Opinion: Forbury Park sale raises questions

For a decade to just on 2 years ago, I was living in Corstorphine with a view over South Dunedin.

Every time there was any decent rain, Forbury Park would turn into a beautiful, silver, shimmering lake.

Often for quite a bit longer than might be imagined or thought good.

Not surprising, as is well known, South Dunedin is a drained wetland, and the "high" parts of Forbury Park are less than a child’s height above sea level, and the underlying, and connected, water table.

So, its common sense really, that Forbury Park should be able to be part of whatever mitigation winds up taking place in South Dunedin. Isn’t it?

It might, though, have been useful to understand the technical solutions with some depth first. Like, how much more water could Forbury Park absorb given how wet it already gets? How will water get from the rest of South D to the park? And what else needs to be bought up to do that?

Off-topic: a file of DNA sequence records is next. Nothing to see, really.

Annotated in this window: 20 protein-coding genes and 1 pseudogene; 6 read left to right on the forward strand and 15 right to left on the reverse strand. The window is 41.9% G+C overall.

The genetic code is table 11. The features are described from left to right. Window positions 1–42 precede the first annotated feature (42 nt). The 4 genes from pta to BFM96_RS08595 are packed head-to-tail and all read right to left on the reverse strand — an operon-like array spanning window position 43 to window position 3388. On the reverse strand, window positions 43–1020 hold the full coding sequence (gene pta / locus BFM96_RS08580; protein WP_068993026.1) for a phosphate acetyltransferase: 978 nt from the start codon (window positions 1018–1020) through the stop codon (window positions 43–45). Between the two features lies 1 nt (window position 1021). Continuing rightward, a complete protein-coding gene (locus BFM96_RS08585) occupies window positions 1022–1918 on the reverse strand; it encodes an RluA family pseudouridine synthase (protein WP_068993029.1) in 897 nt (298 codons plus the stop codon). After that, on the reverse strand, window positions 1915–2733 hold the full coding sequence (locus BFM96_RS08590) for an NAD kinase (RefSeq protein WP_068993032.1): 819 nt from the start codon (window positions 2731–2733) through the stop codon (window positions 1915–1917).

But perhaps the larger questions are these:

What’s the public health take on living in houses with regularly wet piles which can cause rising damp, and ongoing respiratory problems? Because that will happen long before water is persistently on the surface.

And with roughly half of those living on the flat renting, and at least some residents having to move out regardless of the eventual solution, where is the money coming from to build the new rental stock that will be needed?

It’s not coming from the renters. It’s not coming from landlords unless they’re lucky enough to lose their properties to compulsory purchase for a canal or two.

We already have a shortage of low-income housing, and typically the poorest of us live in the worst houses.

It would be useful to understand how the council’s purchase of Forbury Park will help with that.

If you would like to support the Mission’s work with a donation, please visit www.givealittle.co.nz and search for The Methodist Mission.